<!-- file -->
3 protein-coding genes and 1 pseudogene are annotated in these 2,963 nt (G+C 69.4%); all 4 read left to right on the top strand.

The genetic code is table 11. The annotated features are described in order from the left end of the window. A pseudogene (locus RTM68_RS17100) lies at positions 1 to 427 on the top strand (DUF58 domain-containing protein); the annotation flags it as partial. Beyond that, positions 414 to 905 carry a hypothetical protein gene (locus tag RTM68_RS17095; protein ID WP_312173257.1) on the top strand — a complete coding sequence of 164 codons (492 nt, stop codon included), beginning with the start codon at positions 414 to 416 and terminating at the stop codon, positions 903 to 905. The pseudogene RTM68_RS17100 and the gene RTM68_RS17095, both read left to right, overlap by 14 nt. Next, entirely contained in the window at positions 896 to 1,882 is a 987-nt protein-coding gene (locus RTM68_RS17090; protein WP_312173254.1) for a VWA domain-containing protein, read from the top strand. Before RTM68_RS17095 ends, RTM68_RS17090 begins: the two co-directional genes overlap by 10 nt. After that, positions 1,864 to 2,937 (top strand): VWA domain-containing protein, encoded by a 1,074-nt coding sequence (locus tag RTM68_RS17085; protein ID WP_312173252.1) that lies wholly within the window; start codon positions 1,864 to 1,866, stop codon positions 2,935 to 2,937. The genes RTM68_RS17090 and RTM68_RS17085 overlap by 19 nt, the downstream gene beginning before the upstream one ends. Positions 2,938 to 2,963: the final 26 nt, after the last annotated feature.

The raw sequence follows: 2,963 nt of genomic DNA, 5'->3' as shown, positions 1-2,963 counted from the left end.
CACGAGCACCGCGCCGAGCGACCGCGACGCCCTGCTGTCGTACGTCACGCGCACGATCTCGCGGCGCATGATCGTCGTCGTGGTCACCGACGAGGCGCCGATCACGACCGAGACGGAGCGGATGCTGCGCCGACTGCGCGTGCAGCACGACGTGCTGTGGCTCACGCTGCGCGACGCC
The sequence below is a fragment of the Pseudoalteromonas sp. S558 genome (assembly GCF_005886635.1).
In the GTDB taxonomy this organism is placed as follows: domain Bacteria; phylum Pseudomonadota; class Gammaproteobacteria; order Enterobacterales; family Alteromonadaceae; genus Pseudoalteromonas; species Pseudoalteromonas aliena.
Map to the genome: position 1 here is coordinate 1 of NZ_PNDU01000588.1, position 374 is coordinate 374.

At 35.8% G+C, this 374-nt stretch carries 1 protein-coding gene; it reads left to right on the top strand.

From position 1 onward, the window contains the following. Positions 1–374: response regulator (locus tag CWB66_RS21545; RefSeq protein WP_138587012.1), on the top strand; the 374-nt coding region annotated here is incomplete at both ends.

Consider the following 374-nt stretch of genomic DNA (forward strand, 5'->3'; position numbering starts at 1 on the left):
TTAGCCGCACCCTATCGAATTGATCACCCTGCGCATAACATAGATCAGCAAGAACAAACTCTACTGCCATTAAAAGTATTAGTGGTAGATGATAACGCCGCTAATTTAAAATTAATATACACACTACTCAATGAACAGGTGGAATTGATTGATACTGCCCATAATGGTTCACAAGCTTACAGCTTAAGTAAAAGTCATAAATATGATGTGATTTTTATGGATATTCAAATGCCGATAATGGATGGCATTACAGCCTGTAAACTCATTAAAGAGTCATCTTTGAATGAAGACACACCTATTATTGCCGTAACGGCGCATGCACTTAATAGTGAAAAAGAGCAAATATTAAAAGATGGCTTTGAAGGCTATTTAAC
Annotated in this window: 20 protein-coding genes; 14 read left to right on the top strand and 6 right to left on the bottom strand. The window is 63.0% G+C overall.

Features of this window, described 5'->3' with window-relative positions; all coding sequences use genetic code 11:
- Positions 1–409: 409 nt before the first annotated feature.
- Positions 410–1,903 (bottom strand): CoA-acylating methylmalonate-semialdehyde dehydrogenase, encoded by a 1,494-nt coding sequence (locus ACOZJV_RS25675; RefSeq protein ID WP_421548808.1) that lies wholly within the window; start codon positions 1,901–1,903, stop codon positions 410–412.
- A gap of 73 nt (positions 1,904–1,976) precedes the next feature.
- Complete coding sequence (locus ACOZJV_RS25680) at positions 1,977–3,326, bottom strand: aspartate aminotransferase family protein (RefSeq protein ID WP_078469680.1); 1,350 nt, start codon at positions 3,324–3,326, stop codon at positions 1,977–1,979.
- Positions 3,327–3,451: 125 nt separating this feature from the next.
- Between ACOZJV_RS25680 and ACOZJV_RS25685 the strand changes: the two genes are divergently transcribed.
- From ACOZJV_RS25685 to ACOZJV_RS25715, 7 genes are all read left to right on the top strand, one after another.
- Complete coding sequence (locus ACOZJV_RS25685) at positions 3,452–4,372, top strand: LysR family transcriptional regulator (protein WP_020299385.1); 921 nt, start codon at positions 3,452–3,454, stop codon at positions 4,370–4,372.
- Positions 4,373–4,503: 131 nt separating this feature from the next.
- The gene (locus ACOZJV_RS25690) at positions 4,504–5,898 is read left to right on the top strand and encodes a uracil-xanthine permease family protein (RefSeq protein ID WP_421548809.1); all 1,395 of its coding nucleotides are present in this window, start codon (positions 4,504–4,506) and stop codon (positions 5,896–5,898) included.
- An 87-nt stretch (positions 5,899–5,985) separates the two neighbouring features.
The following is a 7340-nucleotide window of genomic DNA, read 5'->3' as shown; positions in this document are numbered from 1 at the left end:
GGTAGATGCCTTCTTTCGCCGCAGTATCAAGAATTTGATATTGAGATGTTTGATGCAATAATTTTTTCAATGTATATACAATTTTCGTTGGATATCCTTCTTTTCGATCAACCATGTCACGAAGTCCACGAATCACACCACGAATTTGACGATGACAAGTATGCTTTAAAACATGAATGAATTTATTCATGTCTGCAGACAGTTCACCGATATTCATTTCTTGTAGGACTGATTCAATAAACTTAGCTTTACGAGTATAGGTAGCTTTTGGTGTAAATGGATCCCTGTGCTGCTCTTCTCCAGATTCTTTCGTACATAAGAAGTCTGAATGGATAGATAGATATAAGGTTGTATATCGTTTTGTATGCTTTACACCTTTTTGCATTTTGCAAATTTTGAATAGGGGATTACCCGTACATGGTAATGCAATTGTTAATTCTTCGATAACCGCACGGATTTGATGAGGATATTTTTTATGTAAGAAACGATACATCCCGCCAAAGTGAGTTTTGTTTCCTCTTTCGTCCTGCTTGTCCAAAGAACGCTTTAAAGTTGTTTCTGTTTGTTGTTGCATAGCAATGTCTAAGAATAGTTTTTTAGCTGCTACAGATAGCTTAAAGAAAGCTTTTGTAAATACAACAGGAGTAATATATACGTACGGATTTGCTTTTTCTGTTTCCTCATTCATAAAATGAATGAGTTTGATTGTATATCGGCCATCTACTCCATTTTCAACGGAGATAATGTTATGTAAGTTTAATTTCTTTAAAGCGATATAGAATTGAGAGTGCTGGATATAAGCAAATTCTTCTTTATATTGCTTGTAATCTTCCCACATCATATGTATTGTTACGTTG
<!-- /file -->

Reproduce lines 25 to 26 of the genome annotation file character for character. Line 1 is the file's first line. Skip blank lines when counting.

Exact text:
The following is a 7340-nucleotide window of genomic DNA, read 5'->3' as shown; positions in this document are numbered from 1 at the left end:
GGTAGATGCCTTCTTTCGCCGCAGTATCAAGAATTTGATATTGAGATGTTTGATGCAATAATTTTTTCAATGTATATACAATTTTCGTTGGATATCCTTCTTTTCGATCAACCATGTCACGAAGTCCACGAATCACACCACGAATTTGACGATGACAAGTATGCTTTAAAACATGAATGAATTTATTCATGTCTGCAGACAGTTCACCGATATTCATTTCTTGTAGGACTGATTCAATAAACTTAGCTTTACGAGTATAGGTAGCTTTTGGTGTAAATGGATCCCTGTGCTGCTCTTCTCCAGATTCTTTCGTACATAAGAAGTCTGAATGGATAGATAGATATAAGGTTGTATATCGTTTTGTATGCTTTACACCTTTTTGCATTTTGCAAATTTTGAATAGGGGATTACCCGTACATGGTAATGCAATTGTTAATTCTTCGATAACCGCACGGATTTGATGAGGATATTTTTTATGTAAGAAACGATACATCCCGCCAAAGTGAGTTTTGTTTCCTCTTTCGTCCTGCTTGTCCAAAGAACGCTTTAAAGTTGTTTCTGTTTGTTGTTGCATAGCAATGTCTAAGAATAGTTTTTTAGCTGCTACAGATAGCTTAAAGAAAGCTTTTGTAAATACAACAGGAGTAATATATACGTACGGATTTGCTTTTTCTGTTTCCTCATTCATAAAATGAATGAGTTTGATTGTATATCGGCCATCTACTCCATTTTCAACGGAGATAATGTTATGTAAGTTTAATTTCTTTAAAGCGATATAGAATTGAGAGTGCTGGATATAAGCAAATTCTTCTTTATATTGCTTGTAATCTTCCCACATCATATGTATTGTTACGTTG